Qualcomm has been seeking to walk a fine line between resisting Broadcom’s acquisition approach, which it says undervalues it and is fraught with regulatory risks, and demonstrating to shareholders and proxy advisory firms such as ISS that it is willing to engage to secure a better deal if possible.
ISS recommended to Qualcomm shareholders that they vote for four out of the six board director nominees that Broadcom has put forward for election at Qualcomm’s shareholder meeting on March 6.
This would prevent Broadcom’s winning a majority on Qualcomm’s 11-member board, but ISS said such a vote by Qualcomm shareholders would offer a reasonable path to a negotiated deal that would deliver value.
“The tenor of (Qualcomm‘s) engagement leading up to the present raises questions as to whether the incumbent (Qualcomm) board is committed to playing its part in attempting to maximize the offer”, ISS said in its report.
ISS said it did not recommend voting for all six Broadcom nominees because Qualcomm’s board would then be less inclined to drive a hard bargain with Broadcom in deal negotiations. ISS recommended that Broadcom nominees Samih Elhage, Julie Hill, John Kispert and Harry You should be elected as Qualcomm board directors.
Qualcomm is continuing to reject the proposed deal. No new meeting between the two companies has been scheduled.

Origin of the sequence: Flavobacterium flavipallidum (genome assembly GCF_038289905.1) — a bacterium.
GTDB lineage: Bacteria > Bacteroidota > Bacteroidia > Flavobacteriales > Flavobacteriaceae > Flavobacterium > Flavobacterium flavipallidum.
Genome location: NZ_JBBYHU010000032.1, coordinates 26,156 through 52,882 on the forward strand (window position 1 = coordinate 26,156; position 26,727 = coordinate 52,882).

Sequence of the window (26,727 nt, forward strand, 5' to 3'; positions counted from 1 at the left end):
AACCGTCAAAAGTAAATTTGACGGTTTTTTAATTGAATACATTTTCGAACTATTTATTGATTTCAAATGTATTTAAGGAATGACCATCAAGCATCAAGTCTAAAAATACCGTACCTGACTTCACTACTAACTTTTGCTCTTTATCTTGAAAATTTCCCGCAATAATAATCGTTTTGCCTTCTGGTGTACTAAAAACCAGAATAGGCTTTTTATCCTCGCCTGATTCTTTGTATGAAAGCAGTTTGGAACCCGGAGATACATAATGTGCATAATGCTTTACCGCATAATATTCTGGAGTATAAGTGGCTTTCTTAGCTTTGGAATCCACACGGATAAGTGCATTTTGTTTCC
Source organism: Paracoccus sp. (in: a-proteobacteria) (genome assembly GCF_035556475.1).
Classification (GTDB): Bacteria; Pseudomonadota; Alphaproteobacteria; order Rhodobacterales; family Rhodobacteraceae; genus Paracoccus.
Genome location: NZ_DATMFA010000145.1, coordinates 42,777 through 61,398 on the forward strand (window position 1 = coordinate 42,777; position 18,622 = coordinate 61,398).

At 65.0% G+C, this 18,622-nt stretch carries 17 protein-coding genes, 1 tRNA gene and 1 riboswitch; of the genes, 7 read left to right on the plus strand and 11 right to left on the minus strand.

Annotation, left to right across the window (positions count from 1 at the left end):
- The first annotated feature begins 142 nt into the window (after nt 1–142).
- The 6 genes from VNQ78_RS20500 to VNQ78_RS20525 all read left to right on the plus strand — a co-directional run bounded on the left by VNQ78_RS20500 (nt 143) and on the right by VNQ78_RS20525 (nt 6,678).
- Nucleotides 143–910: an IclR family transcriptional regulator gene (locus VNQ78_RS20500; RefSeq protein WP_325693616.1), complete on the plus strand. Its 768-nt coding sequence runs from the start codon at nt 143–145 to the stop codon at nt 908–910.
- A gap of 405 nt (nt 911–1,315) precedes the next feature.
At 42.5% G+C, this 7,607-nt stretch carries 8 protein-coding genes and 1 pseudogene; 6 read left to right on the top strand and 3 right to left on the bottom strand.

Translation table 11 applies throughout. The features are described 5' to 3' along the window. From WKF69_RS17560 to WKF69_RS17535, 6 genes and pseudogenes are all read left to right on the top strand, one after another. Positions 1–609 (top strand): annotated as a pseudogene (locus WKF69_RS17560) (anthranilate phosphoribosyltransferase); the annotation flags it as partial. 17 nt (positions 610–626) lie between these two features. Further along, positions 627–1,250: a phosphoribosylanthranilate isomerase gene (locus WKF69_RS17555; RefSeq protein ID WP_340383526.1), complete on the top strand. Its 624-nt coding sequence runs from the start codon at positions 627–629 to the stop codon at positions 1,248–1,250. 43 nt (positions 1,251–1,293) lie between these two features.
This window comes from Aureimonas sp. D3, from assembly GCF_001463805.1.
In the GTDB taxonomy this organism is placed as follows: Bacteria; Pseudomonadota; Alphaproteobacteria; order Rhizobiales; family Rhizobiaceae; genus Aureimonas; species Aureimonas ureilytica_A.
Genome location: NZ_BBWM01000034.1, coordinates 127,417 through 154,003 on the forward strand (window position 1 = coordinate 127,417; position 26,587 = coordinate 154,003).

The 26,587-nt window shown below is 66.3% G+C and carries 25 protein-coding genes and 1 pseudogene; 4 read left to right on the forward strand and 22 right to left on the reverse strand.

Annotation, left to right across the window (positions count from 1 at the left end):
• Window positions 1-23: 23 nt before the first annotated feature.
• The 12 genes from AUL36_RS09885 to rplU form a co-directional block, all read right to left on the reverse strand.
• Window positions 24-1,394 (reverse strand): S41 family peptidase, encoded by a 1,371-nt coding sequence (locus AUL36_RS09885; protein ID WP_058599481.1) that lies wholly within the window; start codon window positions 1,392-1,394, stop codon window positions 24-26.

ISS said in its report that Broadcom’s latest $82 per share cash-and-stock bid, which Broadcom CEO Hock Tan has called its best and final offer, does not appear to be clearly superior to Qualcomm’s potential standalone value in the short term. ISS added, however, that the offer seemed to represent a reasonable starting point for negotiations.
Even though both companies “have adopted strategies that do not lend themselves to fluid negotiations”, a deal between them is possible, ISS said. It suggested that Qualcomm shareholders could gain greater exposure to the deal’s potential upside if they were to receive more of the combined company.
ISS also said it appeared more likely than not that Broadcom and Qualcomm, with their collective experience and resources, can find a reasonable path to regulatory approval, despite Qualcomm’s current concerns about antitrust risk.